“We all have two lives. The second one starts when we realize that we only have one.” ~Confucius

According to Gettysburg College, the average person will spend 90,000 hours working in their lifetime. For many of us, it seems that the answer to Mary Oliver’s famous question, “What is it you plan to do with your one wild and precious life?” is work. So why do so many of us stay in jobs we don’t enjoy?

For three years, I had a job that made me feel restless and disengaged. On paper, it was the right fit. It aligned …

“We all have two lives. The second one starts when we realize that we only have one.” ~Confucius

According to Gettysburg College, the average person will spend 90,000 hours working in their lifetime. For many of us, it seems that the answer to Mary Oliver’s famous question, “What is it you plan to do with your one wild and precious life?” is work. So why do so many of us stay in jobs we don’t enjoy?

For three years, I had a job that made me feel restless and disengaged. On paper, it was the right fit. It aligned with my experience in education administration, an industry I fell into through a mutual friend in college. But in reality, the culture at the company made it difficult for me to feel comfortable there or have any life outside of work.

When I was on the clock, it was constantly go, go, go. I was expected to work several weekends in the fall, summer, and spring, sometimes from home and sometimes traveling for conferences. I often worked early mornings and late evenings for a good, but not great, salary (I worked for a nonprofit), and there was no overtime.

Because of this, I was extremely guarded about my few free weekends, preferring to use them to recharge quietly at home. I felt resentful when a family member or friend would ask me to visit, feeling so burnt out from my day-to-day that I had nothing left to give them.

My coworkers infrequently took paid time off, and sometimes they were denied. I once asked to take a Friday off for a close family friend’s wedding and was told it wouldn’t be feasible. I spent the five-hour car ride to the venue working from the passenger seat.

I frustratedly turned my phone off at the rehearsal dinner, which was at 8:00 p.m. on Friday, after receiving a message from my boss. When I did get to take time off, I was often asked to get online or help my boss out over the phone. I heard from her while on the beach for a friend’s bachelorette trip, in a rental for a family vacation, at my aunt and uncle’s house for Thanksgiving, and even in a remote mountain town in Italy.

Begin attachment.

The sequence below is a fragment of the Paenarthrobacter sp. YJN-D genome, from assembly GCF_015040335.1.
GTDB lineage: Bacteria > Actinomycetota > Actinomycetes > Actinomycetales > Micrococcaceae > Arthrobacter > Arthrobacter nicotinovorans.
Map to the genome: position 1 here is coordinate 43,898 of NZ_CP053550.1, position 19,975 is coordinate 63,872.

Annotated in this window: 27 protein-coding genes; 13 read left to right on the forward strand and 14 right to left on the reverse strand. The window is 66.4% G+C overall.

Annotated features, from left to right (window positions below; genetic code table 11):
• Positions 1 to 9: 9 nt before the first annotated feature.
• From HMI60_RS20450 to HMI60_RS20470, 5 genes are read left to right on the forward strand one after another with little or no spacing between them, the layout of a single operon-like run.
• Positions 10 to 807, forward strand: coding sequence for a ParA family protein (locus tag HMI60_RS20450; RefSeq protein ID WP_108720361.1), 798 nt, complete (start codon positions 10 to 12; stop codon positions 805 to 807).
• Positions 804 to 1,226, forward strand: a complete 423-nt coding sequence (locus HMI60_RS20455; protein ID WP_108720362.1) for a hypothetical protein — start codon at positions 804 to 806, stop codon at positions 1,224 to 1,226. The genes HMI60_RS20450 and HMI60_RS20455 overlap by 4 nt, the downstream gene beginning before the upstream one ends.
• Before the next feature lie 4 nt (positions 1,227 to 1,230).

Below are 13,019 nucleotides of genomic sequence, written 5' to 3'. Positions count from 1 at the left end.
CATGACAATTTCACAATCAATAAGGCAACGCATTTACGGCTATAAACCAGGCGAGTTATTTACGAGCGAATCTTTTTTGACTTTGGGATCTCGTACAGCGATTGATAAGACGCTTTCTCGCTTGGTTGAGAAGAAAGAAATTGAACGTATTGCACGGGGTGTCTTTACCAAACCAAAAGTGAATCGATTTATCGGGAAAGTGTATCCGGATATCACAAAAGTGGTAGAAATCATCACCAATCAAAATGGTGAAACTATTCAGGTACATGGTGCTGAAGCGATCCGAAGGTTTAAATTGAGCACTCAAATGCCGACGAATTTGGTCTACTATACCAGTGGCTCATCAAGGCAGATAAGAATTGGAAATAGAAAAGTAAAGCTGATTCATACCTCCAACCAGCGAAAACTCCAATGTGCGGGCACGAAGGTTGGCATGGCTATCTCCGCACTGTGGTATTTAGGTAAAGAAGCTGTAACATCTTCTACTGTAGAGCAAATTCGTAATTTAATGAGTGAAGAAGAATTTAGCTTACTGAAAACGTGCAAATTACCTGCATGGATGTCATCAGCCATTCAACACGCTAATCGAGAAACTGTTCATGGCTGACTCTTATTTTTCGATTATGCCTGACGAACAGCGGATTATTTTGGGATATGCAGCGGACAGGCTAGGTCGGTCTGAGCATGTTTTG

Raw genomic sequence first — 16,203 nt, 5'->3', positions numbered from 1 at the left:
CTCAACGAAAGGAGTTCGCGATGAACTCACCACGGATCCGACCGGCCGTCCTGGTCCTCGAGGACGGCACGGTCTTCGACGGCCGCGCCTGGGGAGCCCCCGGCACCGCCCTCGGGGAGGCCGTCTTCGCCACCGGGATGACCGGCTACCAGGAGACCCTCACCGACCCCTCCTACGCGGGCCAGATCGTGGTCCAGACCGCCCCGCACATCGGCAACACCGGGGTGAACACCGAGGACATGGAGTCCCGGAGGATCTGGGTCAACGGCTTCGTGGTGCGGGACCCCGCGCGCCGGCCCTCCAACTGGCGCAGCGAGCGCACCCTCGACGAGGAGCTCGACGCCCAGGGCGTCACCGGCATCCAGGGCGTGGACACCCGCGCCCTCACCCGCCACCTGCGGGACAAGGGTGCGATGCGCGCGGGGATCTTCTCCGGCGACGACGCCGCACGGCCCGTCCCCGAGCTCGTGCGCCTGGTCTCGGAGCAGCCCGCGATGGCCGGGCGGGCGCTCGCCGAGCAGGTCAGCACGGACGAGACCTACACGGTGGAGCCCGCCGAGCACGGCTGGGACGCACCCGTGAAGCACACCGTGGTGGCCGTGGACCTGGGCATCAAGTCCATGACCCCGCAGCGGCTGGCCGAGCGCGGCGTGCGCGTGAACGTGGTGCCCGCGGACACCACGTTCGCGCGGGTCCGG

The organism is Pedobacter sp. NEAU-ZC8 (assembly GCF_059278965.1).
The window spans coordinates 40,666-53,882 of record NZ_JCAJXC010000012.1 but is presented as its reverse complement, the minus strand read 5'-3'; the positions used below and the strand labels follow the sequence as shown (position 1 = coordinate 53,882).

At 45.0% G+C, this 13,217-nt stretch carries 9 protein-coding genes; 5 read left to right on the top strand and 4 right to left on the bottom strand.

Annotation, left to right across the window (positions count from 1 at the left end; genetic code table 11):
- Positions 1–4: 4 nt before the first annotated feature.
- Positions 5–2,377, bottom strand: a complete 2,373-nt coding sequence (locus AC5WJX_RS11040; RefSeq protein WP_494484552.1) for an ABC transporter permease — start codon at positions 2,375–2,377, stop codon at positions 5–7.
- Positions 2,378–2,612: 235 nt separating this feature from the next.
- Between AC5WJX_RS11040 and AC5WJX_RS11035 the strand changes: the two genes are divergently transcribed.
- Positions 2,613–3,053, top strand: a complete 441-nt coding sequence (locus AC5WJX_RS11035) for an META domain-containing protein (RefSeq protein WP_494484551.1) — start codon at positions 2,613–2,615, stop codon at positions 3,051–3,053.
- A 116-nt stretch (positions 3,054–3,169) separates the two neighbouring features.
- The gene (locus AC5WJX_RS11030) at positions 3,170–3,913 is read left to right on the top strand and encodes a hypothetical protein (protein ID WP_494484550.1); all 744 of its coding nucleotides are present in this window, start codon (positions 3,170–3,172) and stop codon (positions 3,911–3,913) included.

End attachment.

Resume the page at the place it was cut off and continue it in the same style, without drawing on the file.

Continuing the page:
I started googling things like “how to combat burnout,” “what to do if you don’t like your job,” “how do I keep working overtime but not feel like ice cream on a ninety-degree day?” and “does my dog still love me just as much if I don’t have time to play with him every morning?” Somehow, in one of my Google spirals, I came across the concept of “Ikigai.”

A Japanese philosophy meaning “reason for being,” Ikigai encompasses finding fulfillment in the intersection of what you love, what you are good at, what the world needs, and what you can be paid for.

It asks, “Why do you get up in the morning?” and suggests that your career should be the answer if you’re living your Ikigai. Not only was my job not the reason I woke up in the morning (that honor goes to my two-year-old golden doodle, Nemo), but it was also the reason I hit snooze and rolled back under the covers to hide from the day for a bit longer.

So I quit. It wasn’t as simple as that—it took a lot of work and quite a bit of luck, but I ended up redirecting to a new path that fits my lifestyle much better. When thinking about why I get up in the morning, reading was one of the first things to come to mind—I devour several books a week, and nothing makes me happier than a few quiet hours with a coffee and written words—so editorial work felt like an encouraging place to start.

Now, I work as an editorial manager for a small company only two miles from my house. I’m doing work that I enjoy with people who I like, and I never work weekends. I’m not sure yet if I’ve found my Ikigai, but my current work allows me to explore what I love while allowing me time to cultivate hobbies and give some thought to what I genuinely enjoy.

I’m not alone in my longing for purpose and my need to follow a career path that fits me. A 2021 Gallup report found that 60% of millennials and 57% of Gen Z are open to new job opportunities, with a significant portion saying that their primary driver is the desire for meaningful work.

Unlike many boomers, who value financial security above all else, young people today are more likely to leave jobs that don’t provide a sense of purpose or opportunities for personal growth. A 2019 study by MetLife found that 74% of boomers considered financial security and benefits to be the most critical factors in a job, compared to only 54% of millennials.

In our culture, we’re expected to choose a career in our early twenties, before we know anything about the world or ourselves, and climb the same ladder forever, seeking prestige and financial gain. But that standard is changing.